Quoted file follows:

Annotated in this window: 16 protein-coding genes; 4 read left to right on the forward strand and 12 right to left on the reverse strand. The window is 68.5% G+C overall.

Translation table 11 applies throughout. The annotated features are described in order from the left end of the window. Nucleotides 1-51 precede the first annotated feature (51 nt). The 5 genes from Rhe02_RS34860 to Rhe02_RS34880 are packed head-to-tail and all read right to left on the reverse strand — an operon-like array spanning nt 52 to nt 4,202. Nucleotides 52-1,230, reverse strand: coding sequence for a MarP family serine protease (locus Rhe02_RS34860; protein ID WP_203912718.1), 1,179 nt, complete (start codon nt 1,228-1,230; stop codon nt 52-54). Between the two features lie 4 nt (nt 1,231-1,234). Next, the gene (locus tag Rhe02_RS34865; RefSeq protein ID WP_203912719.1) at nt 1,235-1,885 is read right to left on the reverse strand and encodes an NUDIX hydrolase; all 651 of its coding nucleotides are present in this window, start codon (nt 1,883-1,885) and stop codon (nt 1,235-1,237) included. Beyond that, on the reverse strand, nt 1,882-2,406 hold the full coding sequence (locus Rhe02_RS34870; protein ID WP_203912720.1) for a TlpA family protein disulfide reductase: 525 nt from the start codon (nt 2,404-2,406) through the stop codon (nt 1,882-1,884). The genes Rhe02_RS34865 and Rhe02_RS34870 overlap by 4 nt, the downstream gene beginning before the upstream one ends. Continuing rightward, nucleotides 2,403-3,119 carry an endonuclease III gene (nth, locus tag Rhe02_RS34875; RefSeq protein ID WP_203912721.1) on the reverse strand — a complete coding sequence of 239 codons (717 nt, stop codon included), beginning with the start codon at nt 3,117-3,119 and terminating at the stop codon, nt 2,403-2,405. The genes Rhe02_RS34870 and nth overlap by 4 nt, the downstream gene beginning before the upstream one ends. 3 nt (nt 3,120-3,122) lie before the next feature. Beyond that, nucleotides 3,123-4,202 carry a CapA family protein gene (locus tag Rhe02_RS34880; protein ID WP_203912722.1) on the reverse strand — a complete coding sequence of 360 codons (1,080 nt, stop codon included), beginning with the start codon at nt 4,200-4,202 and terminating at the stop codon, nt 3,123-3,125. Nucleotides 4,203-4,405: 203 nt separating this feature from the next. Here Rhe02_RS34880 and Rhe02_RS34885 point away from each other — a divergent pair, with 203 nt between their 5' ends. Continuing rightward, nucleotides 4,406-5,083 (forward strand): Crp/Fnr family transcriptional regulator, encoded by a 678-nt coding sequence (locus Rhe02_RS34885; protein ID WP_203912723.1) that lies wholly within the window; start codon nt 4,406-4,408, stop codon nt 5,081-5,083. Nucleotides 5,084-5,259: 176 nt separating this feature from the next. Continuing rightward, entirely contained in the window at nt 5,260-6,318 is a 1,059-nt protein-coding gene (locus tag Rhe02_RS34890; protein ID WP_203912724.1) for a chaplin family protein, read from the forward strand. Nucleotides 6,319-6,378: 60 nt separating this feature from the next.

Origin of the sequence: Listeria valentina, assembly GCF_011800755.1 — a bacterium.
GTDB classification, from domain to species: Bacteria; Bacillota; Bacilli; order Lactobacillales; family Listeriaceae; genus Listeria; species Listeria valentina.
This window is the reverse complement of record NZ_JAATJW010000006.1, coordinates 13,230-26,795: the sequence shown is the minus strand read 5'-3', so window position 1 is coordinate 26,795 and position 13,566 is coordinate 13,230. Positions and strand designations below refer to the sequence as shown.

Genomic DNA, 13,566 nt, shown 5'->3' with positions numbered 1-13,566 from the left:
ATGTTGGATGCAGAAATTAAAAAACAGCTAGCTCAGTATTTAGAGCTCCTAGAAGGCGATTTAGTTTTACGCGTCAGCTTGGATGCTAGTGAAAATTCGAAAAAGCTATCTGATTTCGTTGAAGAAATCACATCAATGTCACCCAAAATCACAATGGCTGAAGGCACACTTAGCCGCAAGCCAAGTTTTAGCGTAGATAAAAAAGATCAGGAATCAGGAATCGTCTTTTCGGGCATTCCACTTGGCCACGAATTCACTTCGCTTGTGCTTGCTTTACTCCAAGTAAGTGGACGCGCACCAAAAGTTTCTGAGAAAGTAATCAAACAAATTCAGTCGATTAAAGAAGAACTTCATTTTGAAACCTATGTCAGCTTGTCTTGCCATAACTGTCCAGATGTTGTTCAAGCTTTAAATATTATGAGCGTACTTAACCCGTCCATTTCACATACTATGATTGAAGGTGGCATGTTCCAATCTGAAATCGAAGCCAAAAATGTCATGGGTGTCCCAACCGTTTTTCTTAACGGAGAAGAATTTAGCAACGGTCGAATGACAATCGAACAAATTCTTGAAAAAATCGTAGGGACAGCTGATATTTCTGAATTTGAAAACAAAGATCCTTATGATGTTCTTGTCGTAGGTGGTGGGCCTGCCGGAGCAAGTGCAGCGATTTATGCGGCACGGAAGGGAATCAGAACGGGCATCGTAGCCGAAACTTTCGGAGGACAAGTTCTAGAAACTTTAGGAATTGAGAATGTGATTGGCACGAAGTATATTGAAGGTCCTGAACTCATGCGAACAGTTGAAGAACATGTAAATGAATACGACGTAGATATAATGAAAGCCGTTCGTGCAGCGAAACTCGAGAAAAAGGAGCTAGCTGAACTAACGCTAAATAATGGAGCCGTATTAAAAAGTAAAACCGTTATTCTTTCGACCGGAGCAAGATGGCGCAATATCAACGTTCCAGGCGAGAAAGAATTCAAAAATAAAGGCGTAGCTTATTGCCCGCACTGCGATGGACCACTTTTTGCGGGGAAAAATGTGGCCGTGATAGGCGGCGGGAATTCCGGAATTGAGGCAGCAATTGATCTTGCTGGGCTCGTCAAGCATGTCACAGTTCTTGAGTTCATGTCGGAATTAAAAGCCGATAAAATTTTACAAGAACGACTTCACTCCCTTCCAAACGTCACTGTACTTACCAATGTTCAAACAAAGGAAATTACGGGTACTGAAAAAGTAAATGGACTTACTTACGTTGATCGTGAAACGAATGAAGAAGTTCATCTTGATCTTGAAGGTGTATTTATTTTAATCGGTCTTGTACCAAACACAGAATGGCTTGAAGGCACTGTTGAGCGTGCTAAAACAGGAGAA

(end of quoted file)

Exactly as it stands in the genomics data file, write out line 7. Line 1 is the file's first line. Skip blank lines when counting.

ATGTTGGATGCAGAAATTAAAAAACAGCTAGCTCAGTATTTAGAGCTCCTAGAAGGCGATTTAGTTTTACGCGTCAGCTTGGATGCTAGTGAAAATTCGAAAAAGCTATCTGATTTCGTTGAAGAAATCACATCAATGTCACCCAAAATCACAATGGCTGAAGGCACACTTAGCCGCAAGCCAAGTTTTAGCGTAGATAAAAAAGATCAGGAATCAGGAATCGTCTTTTCGGGCATTCCACTTGGCCACGAATTCACTTCGCTTGTGCTTGCTTTACTCCAAGTAAGTGGACGCGCACCAAAAGTTTCTGAGAAAGTAATCAAACAAATTCAGTCGATTAAAGAAGAACTTCATTTTGAAACCTATGTCAGCTTGTCTTGCCATAACTGTCCAGATGTTGTTCAAGCTTTAAATATTATGAGCGTACTTAACCCGTCCATTTCACATACTATGATTGAAGGTGGCATGTTCCAATCTGAAATCGAAGCCAAAAATGTCATGGGTGTCCCAACCGTTTTTCTTAACGGAGAAGAATTTAGCAACGGTCGAATGACAATCGAACAAATTCTTGAAAAAATCGTAGGGACAGCTGATATTTCTGAATTTGAAAACAAAGATCCTTATGATGTTCTTGTCGTAGGTGGTGGGCCTGCCGGAGCAAGTGCAGCGATTTATGCGGCACGGAAGGGAATCAGAACGGGCATCGTAGCCGAAACTTTCGGAGGACAAGTTCTAGAAACTTTAGGAATTGAGAATGTGATTGGCACGAAGTATATTGAAGGTCCTGAACTCATGCGAACAGTTGAAGAACATGTAAATGAATACGACGTAGATATAATGAAAGCCGTTCGTGCAGCGAAACTCGAGAAAAAGGAGCTAGCTGAACTAACGCTAAATAATGGAGCCGTATTAAAAAGTAAAACCGTTATTCTTTCGACCGGAGCAAGATGGCGCAATATCAACGTTCCAGGCGAGAAAGAATTCAAAAATAAAGGCGTAGCTTATTGCCCGCACTGCGATGGACCACTTTTTGCGGGGAAAAATGTGGCCGTGATAGGCGGCGGGAATTCCGGAATTGAGGCAGCAATTGATCTTGCTGGGCTCGTCAAGCATGTCACAGTTCTTGAGTTCATGTCGGAATTAAAAGCCGATAAAATTTTACAAGAACGACTTCACTCCCTTCCAAACGTCACTGTACTTACCAATGTTCAAACAAAGGAAATTACGGGTACTGAAAAAGTAAATGGACTTACTTACGTTGATCGTGAAACGAATGAAGAAGTTCATCTTGATCTTGAAGGTGTATTTATTTTAATCGGTCTTGTACCAAACACAGAATGGCTTGAAGGCACTGTTGAGCGTGCTAAAACAGGAGAA